- Planning stages
- War years
- Occupation and post war years
- Modern day Pengerang
- Tunnel systems & underground places  
- A veteran remembers  

The Planning Stages (1927-1939)

Our story begins in early 1927, when Lieutenant General Sir Webb Gillman together with two engineering officers, were sent to Singapore by the War Office to review the scale of defences proposed by the CID (Committee of Imperial Defence). The main thinking behind the CID's defence proposals was based on the now infamous sole assumption, that in order to capture SIngapore, an enemy would need to conduct a full scale attack by sea using warships.

Once in Singapore, Gillman and his commission quickly came to the conclusion that the current and planned defences for Singapore island was already more than adequate and in some respects might even be over the top!

As to wether there should be a need for a coastal battery at Pengerang, the deciding factor boiled down to a narrow strait between Pulau Tekong and Pengerang on the mainland, known as the Calder passage. Except for small motor boats, this passage was assumed to be too narrow and shallow for large vessels to navigate. The Admiralty also had plans to block this passage with a anti motor boat boom. With these points taken into account, Gillman and members of his Commission found that there was no need for the proposed battery at Pengerang to protect this area.

Later that year in November, with Gillman and his commission having returned to England, the wheels of military bureaucracy rolled on, and a Sub-Committee of high ranking officers, chaired by Gillman himself, was charged to review the completed study. This Sub-Committee would go on to fully endorse the findings of Gillman and his Gillman's Commission.

As for the Pengerang battery question, the submitted report stated, "now that the Admiralty are proposing to block the Calder passage, we agree that it is unnecessary to have any 6" guns and lights at Pengerang". On April 2nd 1928, the Chiefs of Staff accepted the recommendations of the Sub-Committee and plans for a coastal battery at Pengerang was thus scrapped.

It's important to note with hindsight that the main points supporting the final decision was terribly flawed. It was to be later accepted that Calder passage was in fact deep enough to allow enemy destroyers to "creep" up the passage, an anti motor boat boom in this case would be totally useless to stop a vessel of this size. But even this is academic, as no anti motor boat was ever installed at any time leading up to 1936. .

Nine years then rolled by and in 1936 with the new appointment of GOC (General-Officer-Commanding) William Dobbie, the perspective views on a coastal battery at Pengerang would once again shift.

Dobbie pointed out to the war office that the defences of the eastern channel was dangerously weak: "I think it is imperative to put an additional battery on Pengerang, this will greatly strengthen position generally and in addition would provide direct defence of channel through Calder harbour".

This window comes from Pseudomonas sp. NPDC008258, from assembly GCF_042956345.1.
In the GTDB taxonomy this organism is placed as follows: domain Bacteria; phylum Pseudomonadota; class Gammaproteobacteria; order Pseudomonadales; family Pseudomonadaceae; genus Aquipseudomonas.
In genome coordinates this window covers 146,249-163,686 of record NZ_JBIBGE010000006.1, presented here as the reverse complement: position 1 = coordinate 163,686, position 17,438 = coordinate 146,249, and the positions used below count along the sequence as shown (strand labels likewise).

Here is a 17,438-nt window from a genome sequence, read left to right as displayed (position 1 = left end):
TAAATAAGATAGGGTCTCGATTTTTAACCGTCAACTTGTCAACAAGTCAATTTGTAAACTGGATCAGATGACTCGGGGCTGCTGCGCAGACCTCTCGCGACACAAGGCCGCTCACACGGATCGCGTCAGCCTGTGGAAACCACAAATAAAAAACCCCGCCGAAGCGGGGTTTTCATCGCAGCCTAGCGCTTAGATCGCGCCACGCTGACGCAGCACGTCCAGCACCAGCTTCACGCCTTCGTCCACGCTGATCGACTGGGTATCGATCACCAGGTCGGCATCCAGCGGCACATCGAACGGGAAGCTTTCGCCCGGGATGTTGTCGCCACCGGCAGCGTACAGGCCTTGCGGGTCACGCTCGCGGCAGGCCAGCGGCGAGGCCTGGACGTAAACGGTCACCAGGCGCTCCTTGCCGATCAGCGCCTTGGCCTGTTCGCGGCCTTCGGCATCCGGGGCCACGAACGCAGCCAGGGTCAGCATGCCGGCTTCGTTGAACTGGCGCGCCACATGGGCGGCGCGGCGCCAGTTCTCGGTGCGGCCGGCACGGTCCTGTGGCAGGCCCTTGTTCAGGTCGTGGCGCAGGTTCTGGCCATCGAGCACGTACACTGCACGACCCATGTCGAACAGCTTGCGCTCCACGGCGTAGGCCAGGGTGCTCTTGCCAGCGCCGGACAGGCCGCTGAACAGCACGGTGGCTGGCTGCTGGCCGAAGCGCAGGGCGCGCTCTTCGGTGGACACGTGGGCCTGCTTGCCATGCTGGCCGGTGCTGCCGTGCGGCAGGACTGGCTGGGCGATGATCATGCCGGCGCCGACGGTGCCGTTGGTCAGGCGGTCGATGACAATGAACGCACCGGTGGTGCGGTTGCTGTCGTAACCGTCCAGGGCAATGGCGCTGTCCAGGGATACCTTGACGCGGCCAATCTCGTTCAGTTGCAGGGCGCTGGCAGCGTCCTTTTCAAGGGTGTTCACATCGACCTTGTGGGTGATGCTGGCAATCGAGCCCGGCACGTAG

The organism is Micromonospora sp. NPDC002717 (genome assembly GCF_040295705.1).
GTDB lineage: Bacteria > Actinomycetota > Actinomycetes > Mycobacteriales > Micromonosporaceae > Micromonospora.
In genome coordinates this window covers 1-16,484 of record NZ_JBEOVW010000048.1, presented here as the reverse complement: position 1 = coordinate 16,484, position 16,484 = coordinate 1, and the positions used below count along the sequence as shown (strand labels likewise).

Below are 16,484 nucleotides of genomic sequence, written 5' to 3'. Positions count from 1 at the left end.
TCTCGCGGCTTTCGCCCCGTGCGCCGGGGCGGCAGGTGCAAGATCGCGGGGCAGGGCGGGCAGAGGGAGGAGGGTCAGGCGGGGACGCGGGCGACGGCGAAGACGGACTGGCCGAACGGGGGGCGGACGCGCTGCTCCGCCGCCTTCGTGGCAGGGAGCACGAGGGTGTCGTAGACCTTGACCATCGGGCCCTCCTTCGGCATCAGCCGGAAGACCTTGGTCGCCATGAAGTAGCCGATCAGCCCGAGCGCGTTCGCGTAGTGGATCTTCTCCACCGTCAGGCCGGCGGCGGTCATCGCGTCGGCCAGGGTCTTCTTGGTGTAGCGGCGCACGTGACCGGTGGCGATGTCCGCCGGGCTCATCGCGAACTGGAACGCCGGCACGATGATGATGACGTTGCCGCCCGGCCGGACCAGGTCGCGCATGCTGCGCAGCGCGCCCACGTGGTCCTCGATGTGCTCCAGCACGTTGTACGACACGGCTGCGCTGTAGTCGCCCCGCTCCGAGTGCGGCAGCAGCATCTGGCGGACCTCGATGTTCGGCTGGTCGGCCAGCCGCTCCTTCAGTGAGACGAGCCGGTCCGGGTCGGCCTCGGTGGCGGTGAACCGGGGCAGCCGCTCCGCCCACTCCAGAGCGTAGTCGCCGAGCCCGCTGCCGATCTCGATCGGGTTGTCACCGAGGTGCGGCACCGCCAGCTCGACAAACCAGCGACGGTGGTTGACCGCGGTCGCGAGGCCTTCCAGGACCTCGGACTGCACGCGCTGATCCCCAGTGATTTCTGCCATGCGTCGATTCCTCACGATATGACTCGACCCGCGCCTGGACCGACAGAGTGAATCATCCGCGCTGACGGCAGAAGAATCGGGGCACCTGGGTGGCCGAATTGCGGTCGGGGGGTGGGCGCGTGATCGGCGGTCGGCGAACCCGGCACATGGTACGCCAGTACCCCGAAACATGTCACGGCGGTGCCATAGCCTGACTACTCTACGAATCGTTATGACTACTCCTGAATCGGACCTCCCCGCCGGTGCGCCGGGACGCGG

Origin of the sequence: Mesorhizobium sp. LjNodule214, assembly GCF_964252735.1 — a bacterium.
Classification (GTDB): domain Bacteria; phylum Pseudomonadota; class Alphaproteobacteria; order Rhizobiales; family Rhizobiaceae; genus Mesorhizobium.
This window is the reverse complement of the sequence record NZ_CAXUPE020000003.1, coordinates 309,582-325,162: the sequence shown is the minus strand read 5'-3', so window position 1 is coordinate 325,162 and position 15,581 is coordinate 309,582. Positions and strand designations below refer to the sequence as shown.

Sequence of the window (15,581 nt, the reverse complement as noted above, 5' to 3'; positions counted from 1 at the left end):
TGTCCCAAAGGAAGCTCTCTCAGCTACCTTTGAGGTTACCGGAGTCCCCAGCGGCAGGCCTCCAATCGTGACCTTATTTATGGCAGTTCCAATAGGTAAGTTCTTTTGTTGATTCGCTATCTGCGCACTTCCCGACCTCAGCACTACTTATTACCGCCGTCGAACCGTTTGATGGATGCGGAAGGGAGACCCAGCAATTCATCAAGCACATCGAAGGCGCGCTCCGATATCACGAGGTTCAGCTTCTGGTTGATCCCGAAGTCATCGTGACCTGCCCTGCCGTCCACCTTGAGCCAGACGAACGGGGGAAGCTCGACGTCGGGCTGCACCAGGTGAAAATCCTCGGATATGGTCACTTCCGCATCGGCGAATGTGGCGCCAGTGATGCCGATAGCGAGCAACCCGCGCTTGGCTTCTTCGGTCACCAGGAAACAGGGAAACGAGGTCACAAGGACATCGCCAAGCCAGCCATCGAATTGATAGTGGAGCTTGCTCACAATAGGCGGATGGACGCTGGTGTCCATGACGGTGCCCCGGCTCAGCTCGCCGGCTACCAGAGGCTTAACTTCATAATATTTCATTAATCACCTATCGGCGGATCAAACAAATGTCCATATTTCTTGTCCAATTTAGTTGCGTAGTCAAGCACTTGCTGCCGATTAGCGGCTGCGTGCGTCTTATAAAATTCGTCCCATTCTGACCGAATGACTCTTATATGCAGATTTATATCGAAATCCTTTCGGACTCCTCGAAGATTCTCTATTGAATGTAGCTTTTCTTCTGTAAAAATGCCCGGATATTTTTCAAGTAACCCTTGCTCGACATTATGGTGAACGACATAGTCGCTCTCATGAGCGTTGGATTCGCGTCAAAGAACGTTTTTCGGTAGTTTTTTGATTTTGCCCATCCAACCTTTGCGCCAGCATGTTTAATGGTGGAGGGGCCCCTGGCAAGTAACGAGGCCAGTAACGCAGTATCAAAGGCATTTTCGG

Dobbie's view as to the whole point of the concept of a "Fortress Singapore", was the Naval base itself. It was in his own words, the "raison d'entre of the fortress". Without adequate defences for the naval base, the whole fortress idea was flawed.

Some concerns were raised by military heads that with any proposed 6" battery there might be a drain on troops. Dobbie however pointed out that in war it would be necessary to hold Pengerang with infantry, irrespective of a battery being there or not, as Pengerang had already a key observation post atop of Bukit Johore and was defended by men of the Indian State Forces.

The accepted advantages of having a battery at Pengerang were thus put forth: -
It would provide additional depth to the defences of the main channel leading to the naval base in addition to covering Calder harbour. Pengerang also provides a broadside shoot, as opposed to an end-on shoot from Tekong, and that the main arc or fire is at right angles to that of existing defences on Tekong. Therefore, it will be difficult to blind the whole British defences with an enemy smoke screen, if such a tactic were to be used. The only disadvantage with Pengerang is that it is so isolated, supplies such as raw materials in this case would need to be obtained locally.

With Dobbies full weight behind a Pengerang based coastal battery the project finally got a green light. The exact date of construction and completion of the defences at Pengerang is still a mystery, but from one report I do know it was completed just before January 1939. Estimated cost of construction was put at around the sixty thousand pound mark.